Design Week’s article ‘CCS apprenticeship scheme fails to woo design groups’ (DW 20 July) needs clarification. Yes, design groups have proved to be slower than those elsewhere in the creative industries to sign up to our prototyping schemes. While we’re disappointed about that, there’s an understandable reason for that reluctance that we believe won’t apply when we unveil the full (and entirely new) Creative Apprenticeship in 2007.
For the sake of practicality, we’ve been obliged to base the prototyping schemes on existing courses and qualifications. In many creative industries, notably the performing arts, there are already courses that lend themselves to being adapted into apprenticeships. Design, as many of your readers will be aware, suffers from a lack of established employer-recognised qualifications below degree level.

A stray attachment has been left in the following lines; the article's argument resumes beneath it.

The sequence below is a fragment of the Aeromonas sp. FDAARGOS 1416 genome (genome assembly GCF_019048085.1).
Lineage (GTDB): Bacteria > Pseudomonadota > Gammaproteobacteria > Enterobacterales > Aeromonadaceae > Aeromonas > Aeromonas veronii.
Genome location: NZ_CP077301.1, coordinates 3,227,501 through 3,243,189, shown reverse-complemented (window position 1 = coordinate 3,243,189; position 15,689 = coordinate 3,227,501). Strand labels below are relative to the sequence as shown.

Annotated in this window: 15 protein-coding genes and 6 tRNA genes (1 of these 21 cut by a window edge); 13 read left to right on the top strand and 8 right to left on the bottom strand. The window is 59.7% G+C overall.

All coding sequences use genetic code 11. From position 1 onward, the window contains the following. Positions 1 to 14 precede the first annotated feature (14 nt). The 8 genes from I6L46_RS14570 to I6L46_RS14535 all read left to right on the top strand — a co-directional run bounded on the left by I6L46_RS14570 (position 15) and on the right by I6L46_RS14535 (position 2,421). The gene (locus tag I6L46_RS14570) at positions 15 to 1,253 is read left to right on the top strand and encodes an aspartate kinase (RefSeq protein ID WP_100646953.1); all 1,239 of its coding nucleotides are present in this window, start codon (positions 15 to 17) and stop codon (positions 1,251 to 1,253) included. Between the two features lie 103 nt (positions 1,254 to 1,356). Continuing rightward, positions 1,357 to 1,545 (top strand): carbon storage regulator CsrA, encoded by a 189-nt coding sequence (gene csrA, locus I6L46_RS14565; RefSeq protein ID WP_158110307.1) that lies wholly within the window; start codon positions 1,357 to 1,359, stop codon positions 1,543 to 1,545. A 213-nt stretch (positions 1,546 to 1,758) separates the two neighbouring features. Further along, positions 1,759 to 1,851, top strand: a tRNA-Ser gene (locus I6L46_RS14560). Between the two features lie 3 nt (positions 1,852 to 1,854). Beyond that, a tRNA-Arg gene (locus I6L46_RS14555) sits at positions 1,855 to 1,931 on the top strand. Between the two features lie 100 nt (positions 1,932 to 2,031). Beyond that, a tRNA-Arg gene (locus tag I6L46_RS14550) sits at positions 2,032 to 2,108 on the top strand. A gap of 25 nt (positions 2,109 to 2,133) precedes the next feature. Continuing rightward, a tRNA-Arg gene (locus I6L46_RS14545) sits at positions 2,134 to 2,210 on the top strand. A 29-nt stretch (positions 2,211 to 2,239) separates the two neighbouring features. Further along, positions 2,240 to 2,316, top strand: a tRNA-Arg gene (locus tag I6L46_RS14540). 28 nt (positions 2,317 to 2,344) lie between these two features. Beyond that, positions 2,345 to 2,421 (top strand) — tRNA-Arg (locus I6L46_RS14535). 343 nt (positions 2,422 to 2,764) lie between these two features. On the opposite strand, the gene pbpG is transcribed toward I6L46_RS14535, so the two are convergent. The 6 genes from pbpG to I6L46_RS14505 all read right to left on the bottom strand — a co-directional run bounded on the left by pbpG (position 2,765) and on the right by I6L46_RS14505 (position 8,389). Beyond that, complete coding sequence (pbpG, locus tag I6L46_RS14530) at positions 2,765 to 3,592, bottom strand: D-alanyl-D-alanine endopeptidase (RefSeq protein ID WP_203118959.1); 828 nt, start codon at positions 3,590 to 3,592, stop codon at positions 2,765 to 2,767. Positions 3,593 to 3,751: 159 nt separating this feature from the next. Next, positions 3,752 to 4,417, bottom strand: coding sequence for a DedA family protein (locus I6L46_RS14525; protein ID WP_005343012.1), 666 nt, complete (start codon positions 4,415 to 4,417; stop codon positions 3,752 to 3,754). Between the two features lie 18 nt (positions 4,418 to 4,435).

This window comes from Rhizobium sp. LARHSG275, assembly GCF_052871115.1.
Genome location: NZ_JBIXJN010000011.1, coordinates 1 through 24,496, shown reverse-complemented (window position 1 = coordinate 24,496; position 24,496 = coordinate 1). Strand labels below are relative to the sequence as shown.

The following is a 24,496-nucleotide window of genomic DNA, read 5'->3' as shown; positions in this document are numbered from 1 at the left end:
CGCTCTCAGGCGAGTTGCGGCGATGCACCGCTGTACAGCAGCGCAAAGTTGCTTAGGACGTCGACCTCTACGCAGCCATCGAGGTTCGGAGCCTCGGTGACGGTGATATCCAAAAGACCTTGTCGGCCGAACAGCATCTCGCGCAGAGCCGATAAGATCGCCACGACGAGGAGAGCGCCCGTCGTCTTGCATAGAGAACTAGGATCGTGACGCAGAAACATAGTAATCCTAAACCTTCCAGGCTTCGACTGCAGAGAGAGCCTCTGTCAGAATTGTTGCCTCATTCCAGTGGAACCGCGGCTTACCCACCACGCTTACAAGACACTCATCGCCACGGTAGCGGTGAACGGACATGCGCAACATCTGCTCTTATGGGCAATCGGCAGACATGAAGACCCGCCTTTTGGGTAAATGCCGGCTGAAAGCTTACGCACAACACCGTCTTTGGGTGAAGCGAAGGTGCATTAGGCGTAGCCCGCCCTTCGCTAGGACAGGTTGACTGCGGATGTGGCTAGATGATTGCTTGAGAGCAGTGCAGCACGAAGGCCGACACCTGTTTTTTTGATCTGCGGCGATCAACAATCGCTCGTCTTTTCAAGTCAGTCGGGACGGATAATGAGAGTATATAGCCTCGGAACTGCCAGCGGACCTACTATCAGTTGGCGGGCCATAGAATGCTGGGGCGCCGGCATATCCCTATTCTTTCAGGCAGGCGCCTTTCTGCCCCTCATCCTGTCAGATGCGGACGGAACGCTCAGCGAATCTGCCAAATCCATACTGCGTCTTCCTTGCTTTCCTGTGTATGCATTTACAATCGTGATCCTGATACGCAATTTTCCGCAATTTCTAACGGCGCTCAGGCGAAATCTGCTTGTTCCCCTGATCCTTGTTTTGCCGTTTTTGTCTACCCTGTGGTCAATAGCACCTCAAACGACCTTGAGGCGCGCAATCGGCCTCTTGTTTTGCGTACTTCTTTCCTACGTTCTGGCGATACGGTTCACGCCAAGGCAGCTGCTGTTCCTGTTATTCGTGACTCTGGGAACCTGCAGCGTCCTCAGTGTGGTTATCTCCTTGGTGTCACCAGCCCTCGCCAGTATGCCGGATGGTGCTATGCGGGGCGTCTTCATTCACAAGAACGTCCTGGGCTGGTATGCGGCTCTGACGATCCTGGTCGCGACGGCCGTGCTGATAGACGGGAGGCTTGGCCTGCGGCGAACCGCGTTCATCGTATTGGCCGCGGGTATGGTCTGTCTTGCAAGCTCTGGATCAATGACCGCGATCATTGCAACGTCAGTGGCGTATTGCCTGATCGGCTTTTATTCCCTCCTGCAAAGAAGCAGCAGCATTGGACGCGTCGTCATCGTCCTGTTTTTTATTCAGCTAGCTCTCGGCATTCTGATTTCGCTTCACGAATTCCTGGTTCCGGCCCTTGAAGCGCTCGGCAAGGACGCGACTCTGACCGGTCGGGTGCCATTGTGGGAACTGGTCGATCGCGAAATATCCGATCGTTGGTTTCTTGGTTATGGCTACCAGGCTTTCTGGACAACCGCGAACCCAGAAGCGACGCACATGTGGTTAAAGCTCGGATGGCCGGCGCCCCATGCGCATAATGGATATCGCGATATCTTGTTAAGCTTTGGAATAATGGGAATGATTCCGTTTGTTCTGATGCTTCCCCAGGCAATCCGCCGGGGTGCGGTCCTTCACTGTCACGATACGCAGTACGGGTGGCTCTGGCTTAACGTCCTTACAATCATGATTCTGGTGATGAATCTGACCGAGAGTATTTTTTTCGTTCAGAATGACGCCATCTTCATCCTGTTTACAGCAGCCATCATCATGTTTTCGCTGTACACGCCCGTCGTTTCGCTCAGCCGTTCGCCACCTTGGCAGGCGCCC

The sector has already voted with its feet on the existing Modern Design Apprenticeship framework. Although we held out some hope that we could persuade a few employers to work with it for the time being, the experience has merely proved once again the need for an apprenticeship that’s been specifically developed by and for design employers.
That is precisely what the Creative Apprenticeship framework seeks to provide. It will be a highly flexible qualification, low on bureaucracy and tailored to meet the needs of each part of the creative and cultural industries. It is being developed with an unprecedented level of employer consultation and engagement. We believe, contrary to the impression created by your article, that as designers are directly involved in formulating the new apprenticeship model there will be a higher take-up.
Tom Bewick, Chief executive, Creative & Cultural Skills, London SE1